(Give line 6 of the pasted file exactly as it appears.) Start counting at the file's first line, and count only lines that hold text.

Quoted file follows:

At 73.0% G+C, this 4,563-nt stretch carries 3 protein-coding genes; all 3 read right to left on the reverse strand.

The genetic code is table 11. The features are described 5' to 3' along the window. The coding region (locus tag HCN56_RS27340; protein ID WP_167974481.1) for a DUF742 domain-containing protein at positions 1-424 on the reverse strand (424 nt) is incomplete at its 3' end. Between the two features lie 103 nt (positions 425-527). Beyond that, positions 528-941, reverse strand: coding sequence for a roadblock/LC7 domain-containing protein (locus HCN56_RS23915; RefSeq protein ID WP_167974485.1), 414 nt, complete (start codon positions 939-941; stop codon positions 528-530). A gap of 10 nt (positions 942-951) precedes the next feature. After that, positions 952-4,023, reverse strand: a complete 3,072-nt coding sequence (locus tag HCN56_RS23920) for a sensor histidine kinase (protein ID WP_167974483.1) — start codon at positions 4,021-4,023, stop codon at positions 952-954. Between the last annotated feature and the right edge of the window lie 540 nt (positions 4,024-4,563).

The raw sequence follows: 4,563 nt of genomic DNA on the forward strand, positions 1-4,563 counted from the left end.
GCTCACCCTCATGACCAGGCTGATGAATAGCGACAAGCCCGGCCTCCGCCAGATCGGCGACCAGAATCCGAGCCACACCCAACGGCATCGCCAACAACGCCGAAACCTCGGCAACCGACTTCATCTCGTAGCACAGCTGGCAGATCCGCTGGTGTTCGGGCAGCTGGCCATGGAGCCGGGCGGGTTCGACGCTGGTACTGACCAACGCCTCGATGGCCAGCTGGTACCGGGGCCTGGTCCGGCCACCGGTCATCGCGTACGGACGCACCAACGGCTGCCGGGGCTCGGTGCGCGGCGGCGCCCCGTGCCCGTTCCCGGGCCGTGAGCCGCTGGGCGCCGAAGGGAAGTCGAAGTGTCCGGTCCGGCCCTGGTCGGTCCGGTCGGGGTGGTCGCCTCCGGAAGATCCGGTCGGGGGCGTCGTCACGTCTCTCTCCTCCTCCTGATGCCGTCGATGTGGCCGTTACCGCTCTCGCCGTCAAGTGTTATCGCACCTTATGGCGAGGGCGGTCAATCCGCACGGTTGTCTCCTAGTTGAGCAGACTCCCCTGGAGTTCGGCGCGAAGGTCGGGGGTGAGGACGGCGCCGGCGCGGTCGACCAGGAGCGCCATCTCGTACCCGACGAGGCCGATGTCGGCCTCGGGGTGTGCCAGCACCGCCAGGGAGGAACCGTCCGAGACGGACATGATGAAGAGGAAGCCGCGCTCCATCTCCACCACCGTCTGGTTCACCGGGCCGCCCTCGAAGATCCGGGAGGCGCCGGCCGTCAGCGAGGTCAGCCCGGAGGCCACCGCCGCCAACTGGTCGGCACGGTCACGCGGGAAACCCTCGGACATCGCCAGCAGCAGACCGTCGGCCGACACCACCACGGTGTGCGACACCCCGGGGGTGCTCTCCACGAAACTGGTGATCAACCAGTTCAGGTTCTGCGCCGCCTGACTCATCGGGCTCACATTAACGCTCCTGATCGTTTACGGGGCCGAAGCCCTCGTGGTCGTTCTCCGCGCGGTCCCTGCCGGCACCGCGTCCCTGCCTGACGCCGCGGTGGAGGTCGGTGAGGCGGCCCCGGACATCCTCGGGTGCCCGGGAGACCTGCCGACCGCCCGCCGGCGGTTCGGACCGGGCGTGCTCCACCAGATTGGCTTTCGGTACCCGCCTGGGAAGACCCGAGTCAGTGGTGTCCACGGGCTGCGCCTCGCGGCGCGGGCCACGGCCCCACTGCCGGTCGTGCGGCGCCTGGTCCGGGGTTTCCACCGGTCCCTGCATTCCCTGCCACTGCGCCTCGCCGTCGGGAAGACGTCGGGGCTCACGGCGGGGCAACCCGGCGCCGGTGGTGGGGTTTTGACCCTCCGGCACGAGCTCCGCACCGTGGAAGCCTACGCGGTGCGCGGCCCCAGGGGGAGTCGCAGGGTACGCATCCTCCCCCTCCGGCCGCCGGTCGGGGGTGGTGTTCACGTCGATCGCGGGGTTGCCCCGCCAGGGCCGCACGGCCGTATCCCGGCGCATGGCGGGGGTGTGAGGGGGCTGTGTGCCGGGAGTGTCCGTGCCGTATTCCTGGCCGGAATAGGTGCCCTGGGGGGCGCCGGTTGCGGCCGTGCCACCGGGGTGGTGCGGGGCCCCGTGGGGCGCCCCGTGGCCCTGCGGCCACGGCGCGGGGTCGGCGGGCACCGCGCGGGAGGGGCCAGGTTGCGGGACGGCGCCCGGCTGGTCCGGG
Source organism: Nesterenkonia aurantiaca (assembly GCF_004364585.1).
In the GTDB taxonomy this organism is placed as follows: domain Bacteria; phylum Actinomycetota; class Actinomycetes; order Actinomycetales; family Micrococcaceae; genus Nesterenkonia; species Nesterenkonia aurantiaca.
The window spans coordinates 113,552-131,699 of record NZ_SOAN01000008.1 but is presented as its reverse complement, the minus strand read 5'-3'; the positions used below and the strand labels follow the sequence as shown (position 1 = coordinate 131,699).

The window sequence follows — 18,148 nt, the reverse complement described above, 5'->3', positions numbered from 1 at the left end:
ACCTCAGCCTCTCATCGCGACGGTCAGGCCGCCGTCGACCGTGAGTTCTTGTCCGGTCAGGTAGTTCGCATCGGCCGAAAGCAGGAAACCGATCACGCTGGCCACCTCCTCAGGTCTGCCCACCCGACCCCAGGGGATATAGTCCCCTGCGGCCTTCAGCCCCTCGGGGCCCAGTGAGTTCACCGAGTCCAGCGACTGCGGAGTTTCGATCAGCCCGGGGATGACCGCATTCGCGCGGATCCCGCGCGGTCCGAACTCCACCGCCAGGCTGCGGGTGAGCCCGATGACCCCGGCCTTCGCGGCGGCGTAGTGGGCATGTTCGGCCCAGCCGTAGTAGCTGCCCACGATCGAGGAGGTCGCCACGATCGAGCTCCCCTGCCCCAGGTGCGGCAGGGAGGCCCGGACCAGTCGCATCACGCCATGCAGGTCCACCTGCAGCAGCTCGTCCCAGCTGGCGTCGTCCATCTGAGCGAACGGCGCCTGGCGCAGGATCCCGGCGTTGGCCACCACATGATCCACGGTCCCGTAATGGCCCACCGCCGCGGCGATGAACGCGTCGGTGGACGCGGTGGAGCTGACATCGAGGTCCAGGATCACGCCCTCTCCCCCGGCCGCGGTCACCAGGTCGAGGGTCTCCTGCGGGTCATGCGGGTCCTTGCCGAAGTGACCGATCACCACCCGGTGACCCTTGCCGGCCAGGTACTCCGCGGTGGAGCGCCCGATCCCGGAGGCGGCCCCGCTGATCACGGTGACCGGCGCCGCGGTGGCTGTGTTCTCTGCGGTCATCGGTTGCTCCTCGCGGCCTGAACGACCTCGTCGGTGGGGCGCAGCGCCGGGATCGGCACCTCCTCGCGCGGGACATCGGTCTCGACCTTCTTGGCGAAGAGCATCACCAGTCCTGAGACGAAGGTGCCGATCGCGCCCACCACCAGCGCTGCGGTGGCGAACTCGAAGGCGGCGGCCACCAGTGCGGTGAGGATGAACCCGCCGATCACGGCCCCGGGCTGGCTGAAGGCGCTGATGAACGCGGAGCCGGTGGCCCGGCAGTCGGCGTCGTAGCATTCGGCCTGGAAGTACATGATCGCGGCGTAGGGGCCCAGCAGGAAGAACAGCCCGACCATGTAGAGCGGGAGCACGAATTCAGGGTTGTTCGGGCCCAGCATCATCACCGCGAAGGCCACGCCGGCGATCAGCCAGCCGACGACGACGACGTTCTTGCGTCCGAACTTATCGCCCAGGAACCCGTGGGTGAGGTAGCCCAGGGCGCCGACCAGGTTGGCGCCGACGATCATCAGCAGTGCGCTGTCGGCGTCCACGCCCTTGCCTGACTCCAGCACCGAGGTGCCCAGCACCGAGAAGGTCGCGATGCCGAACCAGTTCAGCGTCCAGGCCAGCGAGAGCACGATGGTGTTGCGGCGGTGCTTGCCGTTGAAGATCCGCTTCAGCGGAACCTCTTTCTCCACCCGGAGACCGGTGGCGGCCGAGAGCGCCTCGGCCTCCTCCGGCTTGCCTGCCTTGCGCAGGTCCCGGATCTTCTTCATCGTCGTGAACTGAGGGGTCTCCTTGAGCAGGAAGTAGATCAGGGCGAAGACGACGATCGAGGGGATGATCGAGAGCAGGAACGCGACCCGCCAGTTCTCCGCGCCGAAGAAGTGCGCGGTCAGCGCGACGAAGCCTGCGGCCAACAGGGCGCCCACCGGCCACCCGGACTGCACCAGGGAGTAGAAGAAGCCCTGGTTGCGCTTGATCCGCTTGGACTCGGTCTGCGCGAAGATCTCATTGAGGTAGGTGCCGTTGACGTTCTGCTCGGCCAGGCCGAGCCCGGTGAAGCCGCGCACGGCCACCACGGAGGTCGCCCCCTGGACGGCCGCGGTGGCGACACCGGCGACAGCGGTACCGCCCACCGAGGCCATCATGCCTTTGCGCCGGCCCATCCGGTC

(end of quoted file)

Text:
In the GTDB taxonomy this organism is placed as follows: domain Bacteria; phylum Actinomycetota; class Actinomycetes; order Actinomycetales; family Micrococcaceae; genus Nesterenkonia; species Nesterenkonia aurantiaca.